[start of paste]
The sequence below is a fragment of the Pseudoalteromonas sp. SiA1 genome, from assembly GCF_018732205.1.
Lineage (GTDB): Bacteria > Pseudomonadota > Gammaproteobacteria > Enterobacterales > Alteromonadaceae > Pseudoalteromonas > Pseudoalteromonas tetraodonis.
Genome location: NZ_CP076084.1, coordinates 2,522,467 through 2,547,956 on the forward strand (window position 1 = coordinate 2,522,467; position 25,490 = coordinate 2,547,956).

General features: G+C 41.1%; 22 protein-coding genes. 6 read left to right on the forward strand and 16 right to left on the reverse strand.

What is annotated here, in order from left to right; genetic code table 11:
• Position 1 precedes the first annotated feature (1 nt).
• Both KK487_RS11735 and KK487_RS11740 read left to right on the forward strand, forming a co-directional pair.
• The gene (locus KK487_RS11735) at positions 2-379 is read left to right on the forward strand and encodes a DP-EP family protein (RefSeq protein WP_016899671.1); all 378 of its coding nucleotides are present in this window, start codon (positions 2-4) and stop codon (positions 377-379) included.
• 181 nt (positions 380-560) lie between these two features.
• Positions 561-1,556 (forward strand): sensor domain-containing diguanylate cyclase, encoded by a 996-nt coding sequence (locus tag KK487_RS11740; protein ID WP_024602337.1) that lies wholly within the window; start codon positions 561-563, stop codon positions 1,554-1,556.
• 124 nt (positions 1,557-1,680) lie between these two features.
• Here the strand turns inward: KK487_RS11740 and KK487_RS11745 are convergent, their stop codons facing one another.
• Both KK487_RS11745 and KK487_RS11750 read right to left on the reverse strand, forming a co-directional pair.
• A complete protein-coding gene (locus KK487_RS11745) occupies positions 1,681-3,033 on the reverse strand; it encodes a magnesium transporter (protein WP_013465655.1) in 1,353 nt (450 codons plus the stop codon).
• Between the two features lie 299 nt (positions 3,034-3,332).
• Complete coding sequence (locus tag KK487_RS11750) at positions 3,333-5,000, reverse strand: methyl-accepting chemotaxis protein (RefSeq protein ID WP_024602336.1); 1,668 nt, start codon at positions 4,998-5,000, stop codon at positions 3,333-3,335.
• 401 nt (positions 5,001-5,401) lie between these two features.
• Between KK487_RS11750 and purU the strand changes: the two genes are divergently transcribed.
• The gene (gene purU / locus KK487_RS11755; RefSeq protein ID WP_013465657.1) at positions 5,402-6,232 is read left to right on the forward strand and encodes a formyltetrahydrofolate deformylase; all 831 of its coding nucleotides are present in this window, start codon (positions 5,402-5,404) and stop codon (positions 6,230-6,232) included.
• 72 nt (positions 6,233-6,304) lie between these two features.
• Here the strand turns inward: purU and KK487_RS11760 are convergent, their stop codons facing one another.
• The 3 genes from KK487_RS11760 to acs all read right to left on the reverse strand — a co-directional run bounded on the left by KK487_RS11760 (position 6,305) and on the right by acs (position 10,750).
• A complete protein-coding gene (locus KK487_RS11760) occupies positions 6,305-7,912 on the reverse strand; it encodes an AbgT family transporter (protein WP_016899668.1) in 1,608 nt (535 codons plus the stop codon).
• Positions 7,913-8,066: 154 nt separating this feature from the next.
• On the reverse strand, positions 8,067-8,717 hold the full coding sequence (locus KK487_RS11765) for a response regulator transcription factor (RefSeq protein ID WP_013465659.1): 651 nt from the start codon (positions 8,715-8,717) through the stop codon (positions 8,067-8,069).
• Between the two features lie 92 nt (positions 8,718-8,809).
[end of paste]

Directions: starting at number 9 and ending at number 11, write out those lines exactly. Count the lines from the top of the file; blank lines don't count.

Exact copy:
• 181 nt (positions 380-560) lie between these two features.
• Positions 561-1,556 (forward strand): sensor domain-containing diguanylate cyclase, encoded by a 996-nt coding sequence (locus tag KK487_RS11740; protein ID WP_024602337.1) that lies wholly within the window; start codon positions 561-563, stop codon positions 1,554-1,556.
• 124 nt (positions 1,557-1,680) lie between these two features.